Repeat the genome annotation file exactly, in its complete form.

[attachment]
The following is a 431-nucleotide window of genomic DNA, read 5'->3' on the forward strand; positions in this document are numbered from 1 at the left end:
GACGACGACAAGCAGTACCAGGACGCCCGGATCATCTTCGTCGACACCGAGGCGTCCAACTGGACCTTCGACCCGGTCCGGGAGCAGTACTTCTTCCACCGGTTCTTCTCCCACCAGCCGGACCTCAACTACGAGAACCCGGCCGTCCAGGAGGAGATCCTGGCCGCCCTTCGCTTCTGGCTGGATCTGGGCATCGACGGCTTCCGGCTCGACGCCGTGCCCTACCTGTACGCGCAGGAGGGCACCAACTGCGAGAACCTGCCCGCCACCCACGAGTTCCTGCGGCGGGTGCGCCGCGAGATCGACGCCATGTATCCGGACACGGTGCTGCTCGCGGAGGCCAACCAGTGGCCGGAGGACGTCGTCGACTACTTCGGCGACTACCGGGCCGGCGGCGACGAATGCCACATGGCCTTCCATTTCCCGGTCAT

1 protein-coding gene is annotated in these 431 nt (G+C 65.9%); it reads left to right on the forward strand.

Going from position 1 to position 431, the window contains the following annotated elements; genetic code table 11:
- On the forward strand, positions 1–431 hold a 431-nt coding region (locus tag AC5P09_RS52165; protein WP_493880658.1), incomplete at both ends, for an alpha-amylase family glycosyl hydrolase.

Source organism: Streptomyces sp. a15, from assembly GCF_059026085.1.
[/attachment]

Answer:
The following is a 431-nucleotide window of genomic DNA, read 5'->3' on the forward strand; positions in this document are numbered from 1 at the left end:
GACGACGACAAGCAGTACCAGGACGCCCGGATCATCTTCGTCGACACCGAGGCGTCCAACTGGACCTTCGACCCGGTCCGGGAGCAGTACTTCTTCCACCGGTTCTTCTCCCACCAGCCGGACCTCAACTACGAGAACCCGGCCGTCCAGGAGGAGATCCTGGCCGCCCTTCGCTTCTGGCTGGATCTGGGCATCGACGGCTTCCGGCTCGACGCCGTGCCCTACCTGTACGCGCAGGAGGGCACCAACTGCGAGAACCTGCCCGCCACCCACGAGTTCCTGCGGCGGGTGCGCCGCGAGATCGACGCCATGTATCCGGACACGGTGCTGCTCGCGGAGGCCAACCAGTGGCCGGAGGACGTCGTCGACTACTTCGGCGACTACCGGGCCGGCGGCGACGAATGCCACATGGCCTTCCATTTCCCGGTCAT

1 protein-coding gene is annotated in these 431 nt (G+C 65.9%); it reads left to right on the forward strand.

Going from position 1 to position 431, the window contains the following annotated elements; genetic code table 11:
- On the forward strand, positions 1–431 hold a 431-nt coding region (locus tag AC5P09_RS52165; protein WP_493880658.1), incomplete at both ends, for an alpha-amylase family glycosyl hydrolase.

Source organism: Streptomyces sp. a15, from assembly GCF_059026085.1.